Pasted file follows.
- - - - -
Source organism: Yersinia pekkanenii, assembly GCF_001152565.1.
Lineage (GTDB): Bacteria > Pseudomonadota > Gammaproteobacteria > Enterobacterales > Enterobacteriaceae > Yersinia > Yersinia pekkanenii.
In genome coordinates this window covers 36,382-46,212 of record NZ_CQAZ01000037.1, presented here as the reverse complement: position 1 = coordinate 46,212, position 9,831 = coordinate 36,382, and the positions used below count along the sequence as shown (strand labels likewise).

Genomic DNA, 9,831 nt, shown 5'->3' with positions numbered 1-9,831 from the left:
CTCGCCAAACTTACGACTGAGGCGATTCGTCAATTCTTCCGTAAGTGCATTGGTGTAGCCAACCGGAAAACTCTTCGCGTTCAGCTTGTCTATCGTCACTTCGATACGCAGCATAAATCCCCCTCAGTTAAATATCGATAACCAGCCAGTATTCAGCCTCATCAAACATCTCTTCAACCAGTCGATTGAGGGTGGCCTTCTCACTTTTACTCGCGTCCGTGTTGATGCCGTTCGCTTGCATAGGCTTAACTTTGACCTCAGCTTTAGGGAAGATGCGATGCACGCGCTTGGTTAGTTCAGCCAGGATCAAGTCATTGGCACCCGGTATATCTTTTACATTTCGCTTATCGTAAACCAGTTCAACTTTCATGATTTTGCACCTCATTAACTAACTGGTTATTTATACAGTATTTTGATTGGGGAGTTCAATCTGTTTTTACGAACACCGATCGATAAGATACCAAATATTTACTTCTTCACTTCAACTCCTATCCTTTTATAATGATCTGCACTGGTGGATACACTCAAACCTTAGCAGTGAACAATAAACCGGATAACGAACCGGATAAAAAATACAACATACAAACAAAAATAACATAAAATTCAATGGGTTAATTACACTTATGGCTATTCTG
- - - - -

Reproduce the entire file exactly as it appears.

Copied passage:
Source organism: Yersinia pekkanenii, assembly GCF_001152565.1.
Lineage (GTDB): Bacteria > Pseudomonadota > Gammaproteobacteria > Enterobacterales > Enterobacteriaceae > Yersinia > Yersinia pekkanenii.
In genome coordinates this window covers 36,382-46,212 of record NZ_CQAZ01000037.1, presented here as the reverse complement: position 1 = coordinate 46,212, position 9,831 = coordinate 36,382, and the positions used below count along the sequence as shown (strand labels likewise).

Genomic DNA, 9,831 nt, shown 5'->3' with positions numbered 1-9,831 from the left:
CTCGCCAAACTTACGACTGAGGCGATTCGTCAATTCTTCCGTAAGTGCATTGGTGTAGCCAACCGGAAAACTCTTCGCGTTCAGCTTGTCTATCGTCACTTCGATACGCAGCATAAATCCCCCTCAGTTAAATATCGATAACCAGCCAGTATTCAGCCTCATCAAACATCTCTTCAACCAGTCGATTGAGGGTGGCCTTCTCACTTTTACTCGCGTCCGTGTTGATGCCGTTCGCTTGCATAGGCTTAACTTTGACCTCAGCTTTAGGGAAGATGCGATGCACGCGCTTGGTTAGTTCAGCCAGGATCAAGTCATTGGCACCCGGTATATCTTTTACATTTCGCTTATCGTAAACCAGTTCAACTTTCATGATTTTGCACCTCATTAACTAACTGGTTATTTATACAGTATTTTGATTGGGGAGTTCAATCTGTTTTTACGAACACCGATCGATAAGATACCAAATATTTACTTCTTCACTTCAACTCCTATCCTTTTATAATGATCTGCACTGGTGGATACACTCAAACCTTAGCAGTGAACAATAAACCGGATAACGAACCGGATAAAAAATACAACATACAAACAAAAATAACATAAAATTCAATGGGTTAATTACACTTATGGCTATTCTG